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  1. #1
    Emperor of VHLinks.com Brett's Avatar
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    12.11.17 @ 11:40 PM
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    Best Way To Relic?

    So I have this old Mighty Mite sunburst Strat body I think I want to do a relic thing with. It's clear-coated of course.

    What's the best method to relic it? Sand off all the clear coat I would assume? Then just keep sanding to the wood? Use a dremel? I don't know, enlighten me.
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    Eruption
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    12.06.17 @ 10:09 AM
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    Unfortunately, Brett, giving the relic treatment to a guitar with what is probably a thick polyurethane finish will ultimately never look realistic or convincing...
    Your best bet is to sand it down to the bare wood and either spray paint it with Krylon, Duplicolor, ReRanch etc. or send it out to someone who will paint it with thin coats of nitro or lacquer.

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    10.26.16 @ 03:37 PM
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    Quote Originally Posted by jimi11580 View Post
    Unfortunately, Brett, giving the relic treatment to a guitar with what is probably a thick polyurethane finish will ultimately never look realistic or convincing...
    Your best bet is to sand it down to the bare wood and either spray paint it with Krylon, Duplicolor, ReRanch etc. or send it out to someone who will paint it with thin coats of nitro or lacquer.
    You're mostly right, but it can be done even with a thick finish.

    If you wanna attempt it, start beating it with stuff, and sanding down the spots where you normally touch it. You could do a test patch on the back and see how it turns out.

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    I've never done a relic. (Talk to me in 30 years--then I'll show you my "relics"!) But just off the top of my head, here's some ideas:

    *Ride your bike over it (the one with pedals--no Harleys).
    *Work "wear" spots with something that has non-consistent grains. Instead of sandpaper, use something like a rough stone to rub away the finish.
    *Throw shit at it--lots of shit. Knives, rocks, cans, your wife...
    *Attach it to the back of your car and drive with it trailing behind on various types of terrain.
    *Mimic dropping and impact "accidents." Where would it fall on stage? Where would the case close on it? Where would your bassist's headstock hit it?
    *Lightly sprinkle paint stripper on it in select places. Let it sit for several hours (in a well ventilated area).
    *Dump beer on it.

    Damn, this all sounds like fun. I might have to do a relic.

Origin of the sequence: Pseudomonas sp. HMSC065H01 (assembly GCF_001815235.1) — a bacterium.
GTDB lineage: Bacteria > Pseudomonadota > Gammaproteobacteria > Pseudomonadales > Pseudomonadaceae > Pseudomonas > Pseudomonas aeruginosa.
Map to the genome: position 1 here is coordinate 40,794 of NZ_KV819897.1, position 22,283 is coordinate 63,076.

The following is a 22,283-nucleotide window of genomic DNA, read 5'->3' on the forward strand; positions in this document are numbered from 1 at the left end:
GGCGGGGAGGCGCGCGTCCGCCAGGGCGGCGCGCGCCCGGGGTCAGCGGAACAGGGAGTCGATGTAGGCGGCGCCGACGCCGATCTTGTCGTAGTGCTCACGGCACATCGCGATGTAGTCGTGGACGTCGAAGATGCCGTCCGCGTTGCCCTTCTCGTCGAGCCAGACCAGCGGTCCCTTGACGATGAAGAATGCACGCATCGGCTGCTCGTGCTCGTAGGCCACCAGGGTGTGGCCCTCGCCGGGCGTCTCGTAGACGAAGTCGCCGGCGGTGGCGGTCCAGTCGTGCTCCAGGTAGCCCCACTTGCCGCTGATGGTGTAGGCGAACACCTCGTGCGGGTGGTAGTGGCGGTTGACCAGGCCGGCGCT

5. #5
    5150 bunnyman's Avatar
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    I would over-polish in the wear areas. Steel wool (0000) works well to remove the shine. Tom Murphy uses a large ball of keys and throws it at the body. If it is a poly-finished body, it wouldn't get down to bare wood in real life, so be careful. Use a wood dye to simulate years of smoke or do it with the real thing.

    Don't forget the hardware- this is where the men are separated from the boys. Pickguards, as well. Chrome gets a teeny bit pitted, but doesn't get over-the-top rusty. Nickle can be done with muriatic acid- just be careful. Over-polishing pickguards dulls them pretty well. The key is to NOT go over the top.

    Sandpaper relics get the piss taken from them in the ReRanch forum all of the time. Beware of the guitar looking like you wore a suit made of 80 grit sandpaper. Also, on the fingerboard- don't make it look like you wore steel-wool gloves soaked in used motor oil.
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    Eruption
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    Quote Originally Posted by bunnyman View Post
    I would over-polish in the wear areas. Steel wool (0000) works well to remove the shine. Tom Murphy uses a large ball of keys and throws it at the body. If it is a poly-finished body, it wouldn't get down to bare wood in real life, so be careful. Use a wood dye to simulate years of smoke or do it with the real thing.

    Don't forget the hardware- this is where the men are separated from the boys. Pickguards, as well. Chrome gets a teeny bit pitted, but doesn't get over-the-top rusty. Nickle can be done with muriatic acid- just be careful. Over-polishing pickguards dulls them pretty well. The key is to NOT go over the top.

    Sandpaper relics get the piss taken from them in the ReRanch forum all of the time. Beware of the guitar looking like you wore a suit made of 80 grit sandpaper. Also, on the fingerboard- don't make it look like you wore steel-wool gloves soaked in used motor oil.
    These are all excellent points, bunnyman! I agree completely.

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    5150 bunnyman's Avatar